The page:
How to Take Care of Middle Childhood with Diabetes

Most youngsters in this age group can master at least part of their own diabetes management. Seven- or eight-year-olds can use a blood glucose monitor, and by age eight or so can be taught to give their own insulin injections. But don’t rush children into tak­ing too much responsibility too soon; let them be children while they are children.

Children ages six to twelve start to develop emotional inde­pendence, their motor skills are good, they can read and do easy math, and they are rapidly learning how to think analytically and reason. Therefore, they can choose and prepare their own snacks, with supervision, and make appropriate choices about what they eat—again, with guidance.

At this age, there can be incentives in learning to be responsi­ble for one’s own diabetes care: sleepovers at friends’ homes, overnight camp, school trips, and the like. A child who is depend­ent on parents for all aspects of diabetes care can’t participate fully in childhood activities.

Middle Diabetic Childhood

One mother said that she used the same techniques to teach her eleven-year-old to take his own insulin that she used on her three-and-a-half-year-old to help him get toilet trained. “I reminded Jamie that if he was still in diapers and didn’t tell me when he had to go, he wouldn’t be allowed in the community swimming pool that summer. That snapped him out of his lazi­ness about using the toilet! And I simply informed Sam that if he wanted to go on the weekend camping trip with his Boy Scout troop, he’d have to give himself the shots. Up until then, he could do everything but stick the needle in, but a week before the scouts were ready to hit the road, he screwed up his courage and did it. He really wanted to go on that trip.”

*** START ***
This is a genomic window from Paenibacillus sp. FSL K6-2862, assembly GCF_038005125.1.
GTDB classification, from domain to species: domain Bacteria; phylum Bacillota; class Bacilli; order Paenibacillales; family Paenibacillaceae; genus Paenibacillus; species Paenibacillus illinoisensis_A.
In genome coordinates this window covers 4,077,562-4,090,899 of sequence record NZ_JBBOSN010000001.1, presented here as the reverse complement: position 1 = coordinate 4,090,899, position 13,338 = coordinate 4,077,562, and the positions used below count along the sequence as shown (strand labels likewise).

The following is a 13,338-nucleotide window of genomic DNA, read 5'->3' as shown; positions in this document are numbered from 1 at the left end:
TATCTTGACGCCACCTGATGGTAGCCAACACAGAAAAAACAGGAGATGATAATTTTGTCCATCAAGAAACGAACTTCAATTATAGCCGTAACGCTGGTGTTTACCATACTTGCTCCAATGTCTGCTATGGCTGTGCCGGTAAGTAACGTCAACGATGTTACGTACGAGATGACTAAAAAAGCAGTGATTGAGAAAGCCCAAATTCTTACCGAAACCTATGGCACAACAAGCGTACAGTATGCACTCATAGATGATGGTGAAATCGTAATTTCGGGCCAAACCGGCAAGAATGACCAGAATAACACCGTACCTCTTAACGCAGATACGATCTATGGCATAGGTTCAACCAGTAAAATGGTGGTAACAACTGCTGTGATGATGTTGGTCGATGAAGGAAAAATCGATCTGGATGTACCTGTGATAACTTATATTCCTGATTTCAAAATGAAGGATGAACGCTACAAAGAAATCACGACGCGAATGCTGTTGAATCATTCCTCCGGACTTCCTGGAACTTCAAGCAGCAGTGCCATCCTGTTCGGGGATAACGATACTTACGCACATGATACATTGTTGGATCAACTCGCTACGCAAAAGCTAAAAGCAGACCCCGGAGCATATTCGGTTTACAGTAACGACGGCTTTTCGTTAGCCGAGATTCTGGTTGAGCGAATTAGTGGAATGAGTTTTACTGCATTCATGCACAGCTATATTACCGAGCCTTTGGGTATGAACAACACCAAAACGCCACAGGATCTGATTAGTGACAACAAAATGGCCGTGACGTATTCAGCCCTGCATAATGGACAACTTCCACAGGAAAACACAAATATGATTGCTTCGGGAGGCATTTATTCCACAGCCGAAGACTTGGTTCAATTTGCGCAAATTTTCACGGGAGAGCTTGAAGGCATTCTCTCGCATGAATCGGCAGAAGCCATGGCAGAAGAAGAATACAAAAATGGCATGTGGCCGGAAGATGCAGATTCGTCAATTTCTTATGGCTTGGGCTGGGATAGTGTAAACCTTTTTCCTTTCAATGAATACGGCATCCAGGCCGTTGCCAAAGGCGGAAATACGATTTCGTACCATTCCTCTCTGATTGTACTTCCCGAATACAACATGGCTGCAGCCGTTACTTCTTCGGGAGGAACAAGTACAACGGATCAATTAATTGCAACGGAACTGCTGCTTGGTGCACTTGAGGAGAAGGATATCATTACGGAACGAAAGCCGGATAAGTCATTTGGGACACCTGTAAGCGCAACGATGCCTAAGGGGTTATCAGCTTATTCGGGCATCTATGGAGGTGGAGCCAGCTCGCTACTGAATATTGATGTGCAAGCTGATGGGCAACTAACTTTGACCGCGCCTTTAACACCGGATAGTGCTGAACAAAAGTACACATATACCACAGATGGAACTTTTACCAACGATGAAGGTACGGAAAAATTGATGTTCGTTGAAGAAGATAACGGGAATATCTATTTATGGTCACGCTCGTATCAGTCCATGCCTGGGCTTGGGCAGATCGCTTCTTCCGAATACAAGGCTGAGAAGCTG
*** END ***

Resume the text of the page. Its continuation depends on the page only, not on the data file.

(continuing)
Even when children are taking most of the responsibility for their own care and seem to be doing well with their food plan, parents still need to supervise. You don’t have to hang over your child and demonstrate all the anxiety you’re really feeling, but you do have to make certain that they’re getting it right. Children of that age may not want to eat snacks that require special prepa­ration and thus draw attention to themselves, so you need to pack things in their school bags that can be consumed inconspicuously in the classroom: granola bars, peanut butter and cheese crackers, animal crackers, and such.

You should not expect difficulty with your child’s growth patterns as long as the insulin dose is correct and metabolism is normal. If you do notice growth retardation, tell the doctor; there are reasons other than diabetes for this problem.

Filed Under: Health & Personal Care


About the Author: Andrew Reinert is a health care professional who loves to share different tips on health and personal care. He is a regular contributor to MegaHowTo and lives in Canada.

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